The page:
3.3. Experimental Design
Twenty-four male NMRI mice were divided to three groups of control, diabetic, and diabetic + nettle extract. During treatments, each mouse received a daily injection of either saline, alloxan (200 mg/kg), ethanol (20%) or previously prepared nettle extract (150 mg/kg) intraperitoneally, at a volume of 10 mL/kg, according to the following regimen. The control group only received saline treatment for eight days. The animals in the diabetic group received three days of injections of alloxan (200 mg/kg) followed by five days of injections of ethanol (20%), as the solvent of the nettle extract. Mice in the diabetic + nettle extract group received alloxan for three days followed by five days of injections of the nettle extract (150 mg/kg). On day nine, mice after 14 hours of fasting were deeply anaesthetized with a mixture of ketamine/xylazine (100 and 10 mg/kg, respectively). Blood samples were collected for measuring blood glucose levels, then the abdomen was dissected and a piece of liver was dissected for evaluating the Glut2 gene expression.
3.4. Blood Glucose Measurement
After centrifugation, plasma was separated from blood samples and glucose measurement was performed with a glucose peroxidase assay kit (Pars Azmun Co, Tehran, Iran). Mice with blood glucose levels higher than 11.1 mmol/L (200 mg/dL) were considered as diabetic mice (16).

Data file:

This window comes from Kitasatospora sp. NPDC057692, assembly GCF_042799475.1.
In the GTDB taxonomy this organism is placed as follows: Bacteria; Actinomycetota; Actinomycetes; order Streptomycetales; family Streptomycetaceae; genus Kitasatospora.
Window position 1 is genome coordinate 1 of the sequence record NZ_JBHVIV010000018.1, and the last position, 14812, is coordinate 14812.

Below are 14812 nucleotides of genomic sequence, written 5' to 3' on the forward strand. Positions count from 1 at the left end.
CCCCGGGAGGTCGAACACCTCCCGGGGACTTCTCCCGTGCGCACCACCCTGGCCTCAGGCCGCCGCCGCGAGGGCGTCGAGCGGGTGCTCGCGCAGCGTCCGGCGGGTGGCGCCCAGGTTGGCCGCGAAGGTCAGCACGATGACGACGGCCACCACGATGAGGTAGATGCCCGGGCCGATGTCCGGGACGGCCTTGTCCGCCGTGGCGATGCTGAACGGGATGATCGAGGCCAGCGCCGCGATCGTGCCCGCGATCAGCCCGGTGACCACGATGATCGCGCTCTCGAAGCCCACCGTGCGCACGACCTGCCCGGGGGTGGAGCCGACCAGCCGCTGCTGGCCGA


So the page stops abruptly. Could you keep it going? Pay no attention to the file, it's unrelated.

3.5. Total RNA Extraction and cDNA Synthesis
The dissected tissue of the liver from each animal was moved along an ice-chilled sterile surface. A piece of liver was immediately transferred to a tube containing 400 μL of RNAlater. (RNA stabilization reagent Qiagen, USA), and incubation was followed at 4°C. Twenty-four hours later, the RNAlater solutions were aspirated from the tubes and the remaining tissues were stored at -80°C until further analysis.
Total RNA was extracted from 70 mg of liver tissue of each animal using the Trizol method, according to the manufacture’s manual (RNX + reagent, Cinagen, Tehran, Iran). Quality of the total RNA was assessed by electrophoresis on 1% agarose gel to visualize 28 s and 18 s ribosomal RNA. The concentrations of the total RNAs were also measured with a spectrophotometer (Specord 210, Analytic Jena, Germany).
3.6. Reverse Transcription-Polymerase Chain Reaction